Snoring During Pregnancy
It is normal for pregnant women to experience snoring during their late stages of pregnancy, since nearly half of all women experience snoring during this time. But what causes this type of snoring and will it go away after the baby is born? Snoring during pregnancy is linked to many factors, from gaining weight, fluid retention, and changes in hormone levels.
Weight gain is one factor that contributes to snoring during pregnancy. As the woman gains weight, fat deposits can narrow her airway which can block the passage of air as she breathes. This can cause the air to vibrate off of the soft tissue in the neck and cause the noise of snoring.
While it is normal to gain some weight during pregnancy, it is important to watch the amount to make sure that it is a safe weight gain. If you gain too much, you may experience snoring until the delivery. Depending on the amount of weight gain, the snoring may completely go away after delivery, or even become worse.
Another factor that can lead to snoring during pregnancy is fluid retention. Swelling of the hands, legs, feet, and even face is common because of increased blood and fluid production for the baby. This can cause an expansion of the body tissues in the throat area and can block the airflow when sleeping which can lead to snoring.
The changing hormones during pregnancy also can have an impact on the body, including snoring. Hormones such as HCG, progesterone, estrogen, and relaxin can cause inflammation and other side effects which in turn can contribute to the problem of snoring.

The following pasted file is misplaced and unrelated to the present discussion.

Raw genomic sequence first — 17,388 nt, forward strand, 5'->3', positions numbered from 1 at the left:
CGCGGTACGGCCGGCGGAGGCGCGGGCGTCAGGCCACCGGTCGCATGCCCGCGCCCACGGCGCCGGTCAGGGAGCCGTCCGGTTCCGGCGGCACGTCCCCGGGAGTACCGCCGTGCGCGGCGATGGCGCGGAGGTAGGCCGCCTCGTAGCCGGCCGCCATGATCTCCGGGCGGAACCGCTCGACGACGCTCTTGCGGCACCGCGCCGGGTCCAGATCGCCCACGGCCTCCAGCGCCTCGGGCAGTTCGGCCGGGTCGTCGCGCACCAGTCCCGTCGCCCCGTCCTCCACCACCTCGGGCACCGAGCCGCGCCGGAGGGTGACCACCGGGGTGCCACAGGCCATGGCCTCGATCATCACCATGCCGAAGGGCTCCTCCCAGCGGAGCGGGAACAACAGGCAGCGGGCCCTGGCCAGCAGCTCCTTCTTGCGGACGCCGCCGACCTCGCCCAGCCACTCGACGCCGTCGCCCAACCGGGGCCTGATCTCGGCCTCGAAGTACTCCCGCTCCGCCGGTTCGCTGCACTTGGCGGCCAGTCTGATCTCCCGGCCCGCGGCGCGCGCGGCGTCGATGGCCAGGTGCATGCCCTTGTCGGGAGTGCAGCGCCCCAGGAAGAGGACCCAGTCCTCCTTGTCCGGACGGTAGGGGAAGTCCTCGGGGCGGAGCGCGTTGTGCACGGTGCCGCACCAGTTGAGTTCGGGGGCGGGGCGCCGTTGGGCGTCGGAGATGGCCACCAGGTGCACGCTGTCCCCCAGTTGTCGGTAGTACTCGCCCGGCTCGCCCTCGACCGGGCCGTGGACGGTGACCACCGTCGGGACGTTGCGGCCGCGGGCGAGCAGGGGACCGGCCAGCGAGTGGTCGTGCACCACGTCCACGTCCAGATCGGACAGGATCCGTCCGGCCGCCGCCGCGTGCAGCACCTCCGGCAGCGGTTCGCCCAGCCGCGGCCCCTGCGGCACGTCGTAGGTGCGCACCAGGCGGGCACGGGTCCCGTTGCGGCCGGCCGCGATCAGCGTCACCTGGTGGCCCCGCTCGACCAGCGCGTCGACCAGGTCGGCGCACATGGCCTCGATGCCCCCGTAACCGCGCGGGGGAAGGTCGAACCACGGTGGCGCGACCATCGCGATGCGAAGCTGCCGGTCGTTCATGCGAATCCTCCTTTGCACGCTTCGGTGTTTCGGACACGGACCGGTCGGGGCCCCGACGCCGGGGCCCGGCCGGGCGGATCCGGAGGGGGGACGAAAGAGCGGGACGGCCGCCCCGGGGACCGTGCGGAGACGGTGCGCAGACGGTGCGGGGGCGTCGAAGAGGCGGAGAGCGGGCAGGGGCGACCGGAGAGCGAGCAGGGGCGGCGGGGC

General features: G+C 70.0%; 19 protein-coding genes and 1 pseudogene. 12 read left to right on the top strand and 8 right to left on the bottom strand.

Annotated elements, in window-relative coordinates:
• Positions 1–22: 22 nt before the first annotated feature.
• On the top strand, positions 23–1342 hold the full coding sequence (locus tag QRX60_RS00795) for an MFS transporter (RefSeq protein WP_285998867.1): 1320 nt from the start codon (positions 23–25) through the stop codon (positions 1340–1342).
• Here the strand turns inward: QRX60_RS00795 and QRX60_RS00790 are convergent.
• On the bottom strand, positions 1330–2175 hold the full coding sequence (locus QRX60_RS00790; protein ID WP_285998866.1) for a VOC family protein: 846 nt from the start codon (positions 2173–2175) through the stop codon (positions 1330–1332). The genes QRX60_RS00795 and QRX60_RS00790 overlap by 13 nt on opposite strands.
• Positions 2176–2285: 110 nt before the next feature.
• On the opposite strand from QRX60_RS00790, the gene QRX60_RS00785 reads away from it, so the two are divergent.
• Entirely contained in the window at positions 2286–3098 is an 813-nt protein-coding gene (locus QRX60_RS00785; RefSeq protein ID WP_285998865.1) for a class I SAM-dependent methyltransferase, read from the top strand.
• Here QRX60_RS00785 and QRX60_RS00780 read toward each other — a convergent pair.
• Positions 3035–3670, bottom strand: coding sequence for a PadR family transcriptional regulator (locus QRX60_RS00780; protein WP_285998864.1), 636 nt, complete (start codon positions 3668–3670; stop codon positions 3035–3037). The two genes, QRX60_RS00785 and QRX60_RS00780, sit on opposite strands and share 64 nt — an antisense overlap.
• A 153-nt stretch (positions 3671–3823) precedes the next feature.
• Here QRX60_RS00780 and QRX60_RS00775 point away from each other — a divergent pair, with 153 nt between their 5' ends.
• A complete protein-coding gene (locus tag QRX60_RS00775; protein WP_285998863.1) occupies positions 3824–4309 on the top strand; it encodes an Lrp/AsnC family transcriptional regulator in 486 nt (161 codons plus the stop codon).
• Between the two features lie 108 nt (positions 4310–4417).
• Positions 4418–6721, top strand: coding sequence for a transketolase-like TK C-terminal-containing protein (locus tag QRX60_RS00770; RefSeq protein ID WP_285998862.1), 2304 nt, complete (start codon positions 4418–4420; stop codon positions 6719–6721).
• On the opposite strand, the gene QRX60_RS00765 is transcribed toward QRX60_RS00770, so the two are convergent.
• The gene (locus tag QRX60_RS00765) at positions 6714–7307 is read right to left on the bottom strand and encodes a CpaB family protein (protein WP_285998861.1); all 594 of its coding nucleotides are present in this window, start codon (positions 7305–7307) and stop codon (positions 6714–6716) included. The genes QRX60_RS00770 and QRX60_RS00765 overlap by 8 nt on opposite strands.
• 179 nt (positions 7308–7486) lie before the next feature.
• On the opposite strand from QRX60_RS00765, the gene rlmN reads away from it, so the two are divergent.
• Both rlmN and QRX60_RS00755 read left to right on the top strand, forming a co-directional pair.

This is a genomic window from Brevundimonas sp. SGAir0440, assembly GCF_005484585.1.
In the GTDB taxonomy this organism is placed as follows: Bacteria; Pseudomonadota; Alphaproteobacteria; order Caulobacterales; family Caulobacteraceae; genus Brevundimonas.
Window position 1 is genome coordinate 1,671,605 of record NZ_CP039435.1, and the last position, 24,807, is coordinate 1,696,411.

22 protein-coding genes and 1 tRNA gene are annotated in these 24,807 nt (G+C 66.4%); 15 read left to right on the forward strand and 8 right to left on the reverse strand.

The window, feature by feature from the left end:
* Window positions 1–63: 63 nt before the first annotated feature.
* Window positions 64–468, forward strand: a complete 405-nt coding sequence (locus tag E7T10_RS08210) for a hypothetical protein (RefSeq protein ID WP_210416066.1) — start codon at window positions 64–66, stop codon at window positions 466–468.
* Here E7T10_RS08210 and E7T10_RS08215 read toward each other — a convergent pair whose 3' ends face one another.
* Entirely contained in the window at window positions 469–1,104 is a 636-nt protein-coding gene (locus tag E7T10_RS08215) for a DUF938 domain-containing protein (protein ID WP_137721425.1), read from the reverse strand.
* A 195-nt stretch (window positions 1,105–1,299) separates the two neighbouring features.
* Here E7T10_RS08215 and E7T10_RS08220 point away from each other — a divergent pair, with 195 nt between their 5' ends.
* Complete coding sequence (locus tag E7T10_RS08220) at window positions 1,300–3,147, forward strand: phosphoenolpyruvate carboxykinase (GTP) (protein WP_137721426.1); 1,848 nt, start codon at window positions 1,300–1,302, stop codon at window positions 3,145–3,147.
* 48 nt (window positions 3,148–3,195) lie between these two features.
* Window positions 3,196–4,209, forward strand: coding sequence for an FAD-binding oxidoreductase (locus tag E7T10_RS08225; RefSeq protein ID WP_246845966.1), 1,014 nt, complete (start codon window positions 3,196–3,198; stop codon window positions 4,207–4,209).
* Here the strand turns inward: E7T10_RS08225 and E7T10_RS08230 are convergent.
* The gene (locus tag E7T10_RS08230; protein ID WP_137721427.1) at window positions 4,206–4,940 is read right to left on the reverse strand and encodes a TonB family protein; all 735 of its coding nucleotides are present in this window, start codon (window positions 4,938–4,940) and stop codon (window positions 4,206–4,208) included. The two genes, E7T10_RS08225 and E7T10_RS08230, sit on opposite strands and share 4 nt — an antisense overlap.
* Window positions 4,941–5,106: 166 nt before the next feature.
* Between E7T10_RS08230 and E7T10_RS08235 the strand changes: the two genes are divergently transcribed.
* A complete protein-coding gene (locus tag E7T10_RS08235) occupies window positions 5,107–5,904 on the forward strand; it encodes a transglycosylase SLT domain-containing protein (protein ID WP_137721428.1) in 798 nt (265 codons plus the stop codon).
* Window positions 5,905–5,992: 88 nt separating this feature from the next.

In some cases, pregnant snoring and gestational diabetes may be linked. If there is an inadequate airflow and oxygen due to blocked airways, this can activate the sympathetic nervous system and cause the blood pressure to rise at night. If a woman already snores before pregnancy, the risk of developing gestational diabetes is higher. Even if a woman does not snore before she is pregnant, it is possible for gestational diabetes to develop which can then lead to snoring.
Sleep apnea is a disorder that is characterized by pauses in breathing during sleep. This is usually followed by very loud snores as the body attempts to unblock the obstruction and resume normal breathing. Sleep apnea can develop for many reasons, such as weight gain, enlarged tonsils, allergies, and large tonsils or adenoids. If this is suspected, it is important to consult a physician.
When it comes to pregnant snoring, it can depend on the individual woman, her body type, amount of weight gain, and the number of pregnancies she has had. It is possible that after the delivery, the snoring may go away, or continue for a while. Consulting a physician or receiving professional help can help to reduce or eliminate snoring.
When pregnant, it is important to maintain a healthy weight gain and speak with a doctor about getting additional sleep. Women should also watch for changes in hormone levels, fluid retention and gestational diabetes, which are all potential factors contributing to pregnant snoring.